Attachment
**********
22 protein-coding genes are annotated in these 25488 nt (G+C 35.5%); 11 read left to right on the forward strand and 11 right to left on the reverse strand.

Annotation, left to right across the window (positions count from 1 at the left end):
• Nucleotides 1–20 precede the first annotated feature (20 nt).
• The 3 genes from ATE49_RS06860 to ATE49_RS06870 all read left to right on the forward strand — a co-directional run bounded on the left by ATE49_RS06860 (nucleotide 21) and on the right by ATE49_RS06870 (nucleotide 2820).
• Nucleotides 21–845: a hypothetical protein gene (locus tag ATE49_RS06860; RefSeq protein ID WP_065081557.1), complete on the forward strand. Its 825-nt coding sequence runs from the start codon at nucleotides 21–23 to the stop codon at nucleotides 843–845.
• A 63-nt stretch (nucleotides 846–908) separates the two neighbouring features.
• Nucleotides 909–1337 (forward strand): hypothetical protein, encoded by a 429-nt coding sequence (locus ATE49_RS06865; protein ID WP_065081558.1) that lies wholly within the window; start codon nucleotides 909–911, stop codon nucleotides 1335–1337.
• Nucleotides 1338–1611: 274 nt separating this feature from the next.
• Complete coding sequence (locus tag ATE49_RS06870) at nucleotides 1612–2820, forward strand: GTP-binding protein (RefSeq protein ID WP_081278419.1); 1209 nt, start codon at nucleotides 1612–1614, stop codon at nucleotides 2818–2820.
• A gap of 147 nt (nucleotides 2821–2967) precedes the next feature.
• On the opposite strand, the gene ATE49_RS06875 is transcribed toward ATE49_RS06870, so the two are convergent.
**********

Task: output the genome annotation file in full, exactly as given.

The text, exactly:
22 protein-coding genes are annotated in these 25488 nt (G+C 35.5%); 11 read left to right on the forward strand and 11 right to left on the reverse strand.

Annotation, left to right across the window (positions count from 1 at the left end):
• Nucleotides 1–20 precede the first annotated feature (20 nt).
• The 3 genes from ATE49_RS06860 to ATE49_RS06870 all read left to right on the forward strand — a co-directional run bounded on the left by ATE49_RS06860 (nucleotide 21) and on the right by ATE49_RS06870 (nucleotide 2820).
• Nucleotides 21–845: a hypothetical protein gene (locus tag ATE49_RS06860; RefSeq protein ID WP_065081557.1), complete on the forward strand. Its 825-nt coding sequence runs from the start codon at nucleotides 21–23 to the stop codon at nucleotides 843–845.
• A 63-nt stretch (nucleotides 846–908) separates the two neighbouring features.
• Nucleotides 909–1337 (forward strand): hypothetical protein, encoded by a 429-nt coding sequence (locus ATE49_RS06865; protein ID WP_065081558.1) that lies wholly within the window; start codon nucleotides 909–911, stop codon nucleotides 1335–1337.
• Nucleotides 1338–1611: 274 nt separating this feature from the next.
• Complete coding sequence (locus tag ATE49_RS06870) at nucleotides 1612–2820, forward strand: GTP-binding protein (RefSeq protein ID WP_081278419.1); 1209 nt, start codon at nucleotides 1612–1614, stop codon at nucleotides 2818–2820.
• A gap of 147 nt (nucleotides 2821–2967) precedes the next feature.
• On the opposite strand, the gene ATE49_RS06875 is transcribed toward ATE49_RS06870, so the two are convergent.